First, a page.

For small businesses, getting a product into Whole Foods is like being accepted to an Ivy League college. So many vegan food businesses begin in the home kitchen, fueled by a passion and endless sleepless nights, all to share their creation with the world. From the crude first packaging to sampling at farmers’ markets to finally building the business to be worthy of supermarket shelves, it’s a journey. We interviewed four vegan small business owners to learn more about the process from home cook to Whole Foods. 

 
 
 
 
 
View this post on Instagram
 
 
 
 
 
 
 
 
 
 
 

A post shared by Maxine’s Heavenly (@maxinesheavenly) on

1. Why did you decide to launch your product in Whole Foods? 
Daniel Nicholson, CEO of NadaMoo: Whole Foods is the reason we decided to turn a homemade ice cream recipe into a brand and business. A key buyer discovered our organic, creamy coconut-milk ice cream while our founder was sampling it at a juice shop. This was before we even had a brand or company in existence. After the buyer’s first taste, we had an offer we couldn’t refuse. We quickly got going on creating branding and packaging—at which point NadaMoo was born.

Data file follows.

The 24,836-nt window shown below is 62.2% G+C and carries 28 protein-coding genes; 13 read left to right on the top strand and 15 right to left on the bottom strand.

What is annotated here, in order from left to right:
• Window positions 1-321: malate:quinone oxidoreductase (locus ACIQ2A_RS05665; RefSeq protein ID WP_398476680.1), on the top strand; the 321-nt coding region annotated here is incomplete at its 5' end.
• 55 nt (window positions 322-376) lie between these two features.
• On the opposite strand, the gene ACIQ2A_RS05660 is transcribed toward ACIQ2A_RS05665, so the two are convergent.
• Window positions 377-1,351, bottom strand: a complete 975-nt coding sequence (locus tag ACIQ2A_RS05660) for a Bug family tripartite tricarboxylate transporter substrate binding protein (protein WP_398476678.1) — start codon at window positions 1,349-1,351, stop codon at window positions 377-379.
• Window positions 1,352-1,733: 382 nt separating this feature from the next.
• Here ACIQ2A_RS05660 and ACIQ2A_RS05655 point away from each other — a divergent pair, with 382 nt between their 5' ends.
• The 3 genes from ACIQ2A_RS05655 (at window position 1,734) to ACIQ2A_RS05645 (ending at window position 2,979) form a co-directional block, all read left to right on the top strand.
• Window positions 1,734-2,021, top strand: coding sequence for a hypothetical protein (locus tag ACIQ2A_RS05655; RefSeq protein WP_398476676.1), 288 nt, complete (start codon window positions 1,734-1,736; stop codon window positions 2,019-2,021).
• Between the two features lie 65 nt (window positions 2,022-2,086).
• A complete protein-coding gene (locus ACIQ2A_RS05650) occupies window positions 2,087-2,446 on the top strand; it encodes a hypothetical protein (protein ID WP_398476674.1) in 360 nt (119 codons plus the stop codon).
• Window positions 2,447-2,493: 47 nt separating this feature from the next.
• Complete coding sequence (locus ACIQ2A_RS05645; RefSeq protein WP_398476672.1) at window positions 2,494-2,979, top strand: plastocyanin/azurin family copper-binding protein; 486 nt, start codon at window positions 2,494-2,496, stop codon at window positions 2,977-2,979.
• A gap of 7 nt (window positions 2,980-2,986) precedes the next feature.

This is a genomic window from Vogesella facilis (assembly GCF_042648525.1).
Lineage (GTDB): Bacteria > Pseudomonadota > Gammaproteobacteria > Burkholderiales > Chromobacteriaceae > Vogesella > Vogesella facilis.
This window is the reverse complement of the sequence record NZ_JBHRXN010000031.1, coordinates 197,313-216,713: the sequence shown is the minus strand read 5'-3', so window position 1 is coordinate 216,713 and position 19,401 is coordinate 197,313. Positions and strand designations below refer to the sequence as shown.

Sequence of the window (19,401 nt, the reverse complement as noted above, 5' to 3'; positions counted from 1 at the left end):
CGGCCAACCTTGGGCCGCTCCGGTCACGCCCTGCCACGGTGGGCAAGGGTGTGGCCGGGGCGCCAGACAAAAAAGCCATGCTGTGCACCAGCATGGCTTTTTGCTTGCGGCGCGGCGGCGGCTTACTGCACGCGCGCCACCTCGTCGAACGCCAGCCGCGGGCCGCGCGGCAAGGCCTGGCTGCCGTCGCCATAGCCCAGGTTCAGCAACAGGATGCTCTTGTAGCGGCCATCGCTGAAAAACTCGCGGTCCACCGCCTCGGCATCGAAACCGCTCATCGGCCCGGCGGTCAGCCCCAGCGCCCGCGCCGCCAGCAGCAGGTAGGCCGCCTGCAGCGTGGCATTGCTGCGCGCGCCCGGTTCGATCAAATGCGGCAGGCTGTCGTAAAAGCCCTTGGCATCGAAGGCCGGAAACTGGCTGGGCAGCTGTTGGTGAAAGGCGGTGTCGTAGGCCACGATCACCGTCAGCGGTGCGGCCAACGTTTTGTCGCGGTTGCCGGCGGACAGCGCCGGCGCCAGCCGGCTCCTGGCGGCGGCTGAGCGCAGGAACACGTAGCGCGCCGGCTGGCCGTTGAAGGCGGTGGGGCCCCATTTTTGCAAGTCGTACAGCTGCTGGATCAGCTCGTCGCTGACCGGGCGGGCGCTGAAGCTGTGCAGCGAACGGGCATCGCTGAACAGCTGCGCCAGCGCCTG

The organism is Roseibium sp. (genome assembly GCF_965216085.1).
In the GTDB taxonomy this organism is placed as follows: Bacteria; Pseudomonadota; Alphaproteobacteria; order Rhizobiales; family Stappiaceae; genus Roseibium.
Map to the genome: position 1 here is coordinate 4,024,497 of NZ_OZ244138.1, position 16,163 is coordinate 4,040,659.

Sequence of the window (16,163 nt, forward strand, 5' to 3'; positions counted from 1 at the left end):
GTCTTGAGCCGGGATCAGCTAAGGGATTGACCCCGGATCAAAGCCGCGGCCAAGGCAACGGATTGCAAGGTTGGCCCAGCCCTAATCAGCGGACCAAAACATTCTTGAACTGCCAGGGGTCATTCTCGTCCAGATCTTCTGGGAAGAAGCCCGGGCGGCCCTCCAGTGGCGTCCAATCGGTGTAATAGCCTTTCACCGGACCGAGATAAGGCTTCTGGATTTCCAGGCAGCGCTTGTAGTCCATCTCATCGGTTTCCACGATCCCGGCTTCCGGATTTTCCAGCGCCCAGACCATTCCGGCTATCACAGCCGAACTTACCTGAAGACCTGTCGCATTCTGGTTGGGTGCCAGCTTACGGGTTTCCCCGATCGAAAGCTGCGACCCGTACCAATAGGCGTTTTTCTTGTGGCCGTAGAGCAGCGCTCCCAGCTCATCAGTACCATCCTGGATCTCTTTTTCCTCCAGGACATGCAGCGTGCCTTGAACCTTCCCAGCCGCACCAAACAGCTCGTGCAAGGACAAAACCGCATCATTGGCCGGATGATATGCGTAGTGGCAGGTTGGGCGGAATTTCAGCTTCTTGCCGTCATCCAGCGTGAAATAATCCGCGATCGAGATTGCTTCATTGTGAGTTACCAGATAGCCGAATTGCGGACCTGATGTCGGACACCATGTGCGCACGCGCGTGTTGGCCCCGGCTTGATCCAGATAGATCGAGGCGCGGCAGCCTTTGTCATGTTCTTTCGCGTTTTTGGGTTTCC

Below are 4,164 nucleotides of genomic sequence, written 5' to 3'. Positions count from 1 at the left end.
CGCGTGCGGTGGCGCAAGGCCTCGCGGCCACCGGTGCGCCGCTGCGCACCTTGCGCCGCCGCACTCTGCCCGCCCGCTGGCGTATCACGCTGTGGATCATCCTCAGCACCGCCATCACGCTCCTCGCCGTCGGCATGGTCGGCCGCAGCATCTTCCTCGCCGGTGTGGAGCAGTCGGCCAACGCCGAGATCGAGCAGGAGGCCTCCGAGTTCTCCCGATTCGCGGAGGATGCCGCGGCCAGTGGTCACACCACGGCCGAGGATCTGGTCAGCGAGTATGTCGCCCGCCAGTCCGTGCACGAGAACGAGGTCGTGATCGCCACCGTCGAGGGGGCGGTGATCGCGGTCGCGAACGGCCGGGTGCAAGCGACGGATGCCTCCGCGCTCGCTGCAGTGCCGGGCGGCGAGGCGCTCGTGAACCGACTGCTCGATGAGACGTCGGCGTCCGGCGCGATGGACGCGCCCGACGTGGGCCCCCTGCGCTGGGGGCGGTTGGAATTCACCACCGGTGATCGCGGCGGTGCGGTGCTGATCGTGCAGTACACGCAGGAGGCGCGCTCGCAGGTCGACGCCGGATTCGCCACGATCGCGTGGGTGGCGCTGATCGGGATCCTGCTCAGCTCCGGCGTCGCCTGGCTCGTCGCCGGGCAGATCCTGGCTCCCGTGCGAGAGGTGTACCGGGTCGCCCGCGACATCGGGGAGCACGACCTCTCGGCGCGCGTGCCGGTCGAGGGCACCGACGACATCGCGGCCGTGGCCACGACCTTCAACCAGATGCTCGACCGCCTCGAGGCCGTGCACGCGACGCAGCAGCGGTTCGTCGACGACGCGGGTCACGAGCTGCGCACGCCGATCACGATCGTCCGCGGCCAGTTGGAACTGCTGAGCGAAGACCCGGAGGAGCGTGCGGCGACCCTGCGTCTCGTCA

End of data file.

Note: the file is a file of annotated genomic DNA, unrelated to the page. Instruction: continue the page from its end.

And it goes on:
Ayinde Howell, Founder of Mac & Yease: Well, they wanted what I had and I thought that Whole Foods was the perfect partner. Back when I had to travel as a private chef, Whole Foods was like a beacon in every city, because I could rely on its high standard every time. Partnering with a corporation with that kind of strong brand recognition was a no-brainer. 
Robert Petrarca, CEO of Maxine’s Heavenly: With Whole Foods, it’s less of a “why should I?” and more of a “How soon can I get there?!” Whole Foods is the better-for-you mecca. Their shoppers are informed, enthusiastic, and, super health-conscious—which is the perfect and most immediate audience for our better-for-you-cookies. Once you’re in, you can more easily gauge how your product is going to do overall. Because we knew you can grow with Whole Foods by starting with as little as one store, it became a great testing ground for learning how to improve things like brand message, taste, and marketing support. 

 
 
 
 
 
View this post on Instagram